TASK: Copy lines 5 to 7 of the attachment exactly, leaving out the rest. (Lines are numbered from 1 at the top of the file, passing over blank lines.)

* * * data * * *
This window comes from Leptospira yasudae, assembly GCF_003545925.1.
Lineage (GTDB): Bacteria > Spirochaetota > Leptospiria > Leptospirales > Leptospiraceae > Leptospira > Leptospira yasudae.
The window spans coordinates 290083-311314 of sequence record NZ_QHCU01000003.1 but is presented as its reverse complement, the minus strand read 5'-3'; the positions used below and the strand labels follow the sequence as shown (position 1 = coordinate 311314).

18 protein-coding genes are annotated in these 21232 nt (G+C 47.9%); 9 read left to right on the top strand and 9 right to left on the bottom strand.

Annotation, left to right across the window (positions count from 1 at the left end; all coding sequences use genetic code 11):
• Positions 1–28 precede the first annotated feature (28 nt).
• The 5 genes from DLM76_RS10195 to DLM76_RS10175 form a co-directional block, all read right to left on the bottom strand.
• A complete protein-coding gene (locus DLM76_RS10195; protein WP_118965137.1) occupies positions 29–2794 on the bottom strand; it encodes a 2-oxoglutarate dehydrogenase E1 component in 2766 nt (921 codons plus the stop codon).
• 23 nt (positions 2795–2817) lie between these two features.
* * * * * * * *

Annotation, left to right across the window (positions count from 1 at the left end; all coding sequences use genetic code 11):
• Positions 1–28 precede the first annotated feature (28 nt).
• The 5 genes from DLM76_RS10195 to DLM76_RS10175 form a co-directional block, all read right to left on the bottom strand.